8 Saravia





It was one of the most heinous and shocking political murders of the late 20th century. In 1980, right-wing assassins shot and killed El Salvador’s Archbishop Oscar Romero while he was giving Mass. Two decades later, on behalf of a relative of the Archbishop, CJA brought a civil suit against one of the architects of the assassination. In 2004, a U.S. federal court found Captain Alvaro Saravia liable for extrajudicial killing and crimes against humanity and was ordered to pay $10 million in damages.

“In the name of this suffering people, whose cries rise to heaven each day more tumultuous, I beseech you, I beg you, I order you, in the name of God, stop the repression.”

On March 23, 1980, Salvadoran Archbishop Óscar Romero, a leading figure in the struggle for human rights in El Salvador, delivered this sermon over national radio. The very next day, the Archbishop was assassinated.

Officers of the Salvadoran military and leaders of right-wing paramilitaries conceived and coordinated Archbishop Romero’s assassination. But protected by a broad amnesty law, they evaded justice for over two decades.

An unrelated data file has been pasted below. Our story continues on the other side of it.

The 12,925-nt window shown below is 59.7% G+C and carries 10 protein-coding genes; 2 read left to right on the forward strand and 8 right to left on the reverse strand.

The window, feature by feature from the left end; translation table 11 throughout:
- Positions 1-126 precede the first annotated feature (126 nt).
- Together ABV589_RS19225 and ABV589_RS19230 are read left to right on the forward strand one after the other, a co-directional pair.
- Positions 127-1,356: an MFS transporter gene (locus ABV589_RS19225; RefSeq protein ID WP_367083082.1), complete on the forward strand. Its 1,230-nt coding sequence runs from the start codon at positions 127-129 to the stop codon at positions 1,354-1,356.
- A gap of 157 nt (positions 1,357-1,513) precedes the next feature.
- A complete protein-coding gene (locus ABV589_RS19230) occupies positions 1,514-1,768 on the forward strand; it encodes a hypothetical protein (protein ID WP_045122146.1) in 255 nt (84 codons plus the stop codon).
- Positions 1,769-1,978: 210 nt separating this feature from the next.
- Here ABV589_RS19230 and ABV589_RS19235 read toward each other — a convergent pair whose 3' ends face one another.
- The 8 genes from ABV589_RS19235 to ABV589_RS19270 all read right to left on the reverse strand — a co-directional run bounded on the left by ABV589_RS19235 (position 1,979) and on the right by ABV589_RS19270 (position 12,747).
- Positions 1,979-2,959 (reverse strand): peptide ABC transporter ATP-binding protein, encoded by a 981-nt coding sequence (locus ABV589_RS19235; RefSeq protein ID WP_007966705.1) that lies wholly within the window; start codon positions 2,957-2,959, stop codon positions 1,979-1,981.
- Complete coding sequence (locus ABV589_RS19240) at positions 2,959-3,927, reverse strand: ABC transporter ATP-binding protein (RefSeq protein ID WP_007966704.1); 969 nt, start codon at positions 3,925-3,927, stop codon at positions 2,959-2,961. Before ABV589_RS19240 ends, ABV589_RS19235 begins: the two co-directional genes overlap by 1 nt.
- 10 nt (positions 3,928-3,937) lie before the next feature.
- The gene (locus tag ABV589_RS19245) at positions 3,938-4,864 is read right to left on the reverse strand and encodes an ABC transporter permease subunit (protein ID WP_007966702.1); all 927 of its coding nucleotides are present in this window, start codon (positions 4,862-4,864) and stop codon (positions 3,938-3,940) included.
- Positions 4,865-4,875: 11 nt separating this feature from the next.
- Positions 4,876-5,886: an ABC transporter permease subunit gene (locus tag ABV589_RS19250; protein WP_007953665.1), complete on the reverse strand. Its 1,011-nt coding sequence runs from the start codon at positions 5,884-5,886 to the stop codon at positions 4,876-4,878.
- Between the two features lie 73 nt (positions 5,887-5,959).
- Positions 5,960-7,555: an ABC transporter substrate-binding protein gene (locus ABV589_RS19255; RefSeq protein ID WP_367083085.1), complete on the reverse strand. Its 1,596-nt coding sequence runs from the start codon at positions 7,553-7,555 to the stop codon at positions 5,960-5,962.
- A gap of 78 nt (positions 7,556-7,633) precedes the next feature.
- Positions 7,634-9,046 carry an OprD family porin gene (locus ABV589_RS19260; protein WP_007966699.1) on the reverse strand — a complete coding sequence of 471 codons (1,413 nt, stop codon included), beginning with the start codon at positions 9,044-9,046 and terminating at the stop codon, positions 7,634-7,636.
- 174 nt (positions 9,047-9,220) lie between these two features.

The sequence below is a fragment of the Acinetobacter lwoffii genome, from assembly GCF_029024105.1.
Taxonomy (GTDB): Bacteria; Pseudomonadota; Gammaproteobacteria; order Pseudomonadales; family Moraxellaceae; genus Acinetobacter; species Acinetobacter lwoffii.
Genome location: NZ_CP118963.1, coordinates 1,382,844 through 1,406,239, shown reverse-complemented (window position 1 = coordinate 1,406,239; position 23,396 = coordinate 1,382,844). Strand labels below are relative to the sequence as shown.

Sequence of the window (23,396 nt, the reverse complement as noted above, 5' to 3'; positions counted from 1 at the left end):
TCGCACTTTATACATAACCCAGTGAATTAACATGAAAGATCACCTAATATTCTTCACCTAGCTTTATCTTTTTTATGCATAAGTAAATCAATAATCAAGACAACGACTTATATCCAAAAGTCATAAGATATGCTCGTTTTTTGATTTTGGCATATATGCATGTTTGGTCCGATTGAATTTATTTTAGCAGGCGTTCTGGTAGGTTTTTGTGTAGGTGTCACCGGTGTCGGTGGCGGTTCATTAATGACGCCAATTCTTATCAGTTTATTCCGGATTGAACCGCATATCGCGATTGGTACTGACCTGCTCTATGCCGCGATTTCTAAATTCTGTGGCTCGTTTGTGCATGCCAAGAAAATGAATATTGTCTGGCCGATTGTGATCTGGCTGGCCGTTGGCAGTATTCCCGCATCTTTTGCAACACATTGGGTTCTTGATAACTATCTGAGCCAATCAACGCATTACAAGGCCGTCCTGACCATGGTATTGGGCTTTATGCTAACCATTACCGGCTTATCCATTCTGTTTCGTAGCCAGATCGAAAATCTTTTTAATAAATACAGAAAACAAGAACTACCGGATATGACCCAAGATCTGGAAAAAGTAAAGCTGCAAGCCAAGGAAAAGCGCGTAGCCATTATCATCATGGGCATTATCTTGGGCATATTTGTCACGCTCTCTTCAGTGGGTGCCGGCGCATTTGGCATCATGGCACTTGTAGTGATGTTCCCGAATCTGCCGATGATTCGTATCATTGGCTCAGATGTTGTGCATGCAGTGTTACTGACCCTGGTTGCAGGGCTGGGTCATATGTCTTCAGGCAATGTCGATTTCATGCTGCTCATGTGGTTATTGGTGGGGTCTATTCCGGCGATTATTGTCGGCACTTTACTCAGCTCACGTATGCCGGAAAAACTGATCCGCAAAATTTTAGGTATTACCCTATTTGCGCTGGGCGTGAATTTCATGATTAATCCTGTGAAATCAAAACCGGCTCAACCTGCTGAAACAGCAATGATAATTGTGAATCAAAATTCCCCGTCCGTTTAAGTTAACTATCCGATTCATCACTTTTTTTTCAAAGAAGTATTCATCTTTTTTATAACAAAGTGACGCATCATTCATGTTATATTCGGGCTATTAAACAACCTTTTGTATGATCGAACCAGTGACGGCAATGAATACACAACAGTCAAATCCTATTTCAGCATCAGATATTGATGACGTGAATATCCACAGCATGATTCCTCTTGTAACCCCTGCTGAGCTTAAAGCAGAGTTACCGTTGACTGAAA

In 2003, CJA filed a civil suit against former Captain Álvaro Rafael Saravia for his role in the assassination. The suit was filed on behalf of a relative of the Archbishop, whose name was withheld for security reasons.

Saravia was served with the complaint at his home in California but he failed to respond and went into hiding. In 2004, Judge Wanger of the U.S. District Court for the Eastern District of California held a hearing on damages. CJA presented evidence that tied Saravia to the assassination, including testimony from Saravia’s former driver who transported the assassin to and from the crime scene.

In 2004 Judge Wanger issued an historic decision holding Saravia responsible for his role in the assassination and ordered Saravia to pay $10 million to our client. Until this ruling, no one had been held responsible for the assassination of Archbishop Romero.

The published decision, cited internationally, exposed the groundbreaking theory that the assassination of one person could be considered a crime against humanity. Judge Wanger argued that this assassination could be considered a crime against humanity because of its impact on the Salvadoran people.
Although Saravia went into hiding, he remains on the Department of Homeland Security’s wanted list.

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